An employer often wants to hire someone that is an asset to their organization, someone that they can trust and will stay with them for the long-run. However, things are not like they used to be. Back in the day, an employee would be hired and could often be counted on to stay in their current job until retirement. Today, there are endless opportunities and people want to chase them. Turnover is often high, especially in the skin care industry.
Aestheticians are artists and dreamers by nature – healers who want to heal the world and make it beautiful. Some are impatient, always on the lookout for something better. They may go into a job with the best of intentions, getting used to things, getting along with their employer, and feeling blessed that they have the opportunity to work in that job. Eventually, however, they may become antsy, thinking that if they found this job and it is this good, then, maybe there is something better out there. After deciding to take a chance and start applying for jobs, they may get an offer with more money, better hours, or a closer commute. However, after the position starts, they may find the grass is not greener on the other side. Perhaps other employees are not acting right or the boss is not what they made themselves out to be.
For one reason or another, at some point in their career, a skin care professional may find themselves contemplating whether or not to return to a former place of employment. Situations that involve reconnecting with a former employer can be tricky. The key is to assess each individual situation.
For instance, in some cases, a former employer may reach out to a professional, asking them to consider coming back. In this case, the former employee should reflect back on what employment with this employer was like in the past. Was there ever a feeling of being stagnant, with no opportunity for growth? Was the employee repeatedly passed over for a promotion? Consider why the decision was made to leave and seek better opportunities in the first place. And what will things look like upon return? If the former employer did not treat the professional with respect and fairness in the past, who is to say new promises will be fulfilled this time around? Sometimes in this industry, it is hard to make it and bad employers will take advantage of employees, even if they are good and hard-working. It may seem tempting to return to a familiar position, even despite poor working conditions, because of fear of changes and uncertainty in how things will pan out if new horizons are pursued. Still, in situations like this, it is often best to take a leap of faith and move on. It is probably not in the former employee’s best interest to go back.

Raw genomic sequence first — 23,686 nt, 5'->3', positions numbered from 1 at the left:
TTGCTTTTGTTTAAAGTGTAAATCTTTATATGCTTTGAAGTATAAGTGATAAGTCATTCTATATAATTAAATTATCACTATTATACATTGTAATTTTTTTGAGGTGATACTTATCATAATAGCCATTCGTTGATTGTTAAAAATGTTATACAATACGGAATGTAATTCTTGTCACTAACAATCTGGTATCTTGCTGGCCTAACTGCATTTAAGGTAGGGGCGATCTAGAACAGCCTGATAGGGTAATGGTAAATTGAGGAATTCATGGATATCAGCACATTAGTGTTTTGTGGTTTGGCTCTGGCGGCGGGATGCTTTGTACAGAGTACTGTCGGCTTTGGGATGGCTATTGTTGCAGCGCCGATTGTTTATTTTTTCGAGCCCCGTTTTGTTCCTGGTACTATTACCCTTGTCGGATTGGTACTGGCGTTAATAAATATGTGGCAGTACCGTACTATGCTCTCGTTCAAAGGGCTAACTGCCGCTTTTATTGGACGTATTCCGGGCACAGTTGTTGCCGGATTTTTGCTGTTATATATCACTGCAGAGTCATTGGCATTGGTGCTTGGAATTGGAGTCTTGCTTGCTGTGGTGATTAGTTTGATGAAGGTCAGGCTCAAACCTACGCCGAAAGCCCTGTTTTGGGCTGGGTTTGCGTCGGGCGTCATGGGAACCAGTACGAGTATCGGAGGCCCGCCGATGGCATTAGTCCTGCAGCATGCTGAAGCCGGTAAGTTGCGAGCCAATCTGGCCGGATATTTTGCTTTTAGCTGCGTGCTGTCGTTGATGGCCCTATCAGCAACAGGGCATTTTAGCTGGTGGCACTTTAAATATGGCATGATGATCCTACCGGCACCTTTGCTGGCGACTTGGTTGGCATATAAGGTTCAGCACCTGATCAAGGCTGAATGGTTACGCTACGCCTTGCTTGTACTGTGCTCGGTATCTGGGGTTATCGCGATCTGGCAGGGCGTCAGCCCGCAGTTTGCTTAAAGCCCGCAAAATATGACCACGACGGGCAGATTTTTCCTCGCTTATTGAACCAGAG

On the flip side, in some cases, a former employer and employee could have parted ways amicably, with trust intact. There could be a time somewhere in the future where they may find themselves wanting to work together again. If this is the case, joining forces again may be appropriate. After all, it can be hard to make solid and reliable connections in the industry, so when they are found, sticking with them is a great idea. Even if currently working solo or freelance, it is always good to have an ally in the industry, as situations can change in the future.
Whatever the situation, when considering returning to work for a former employee, evaluating past experiences and going with what feels best is most important in making healthy employment decisions.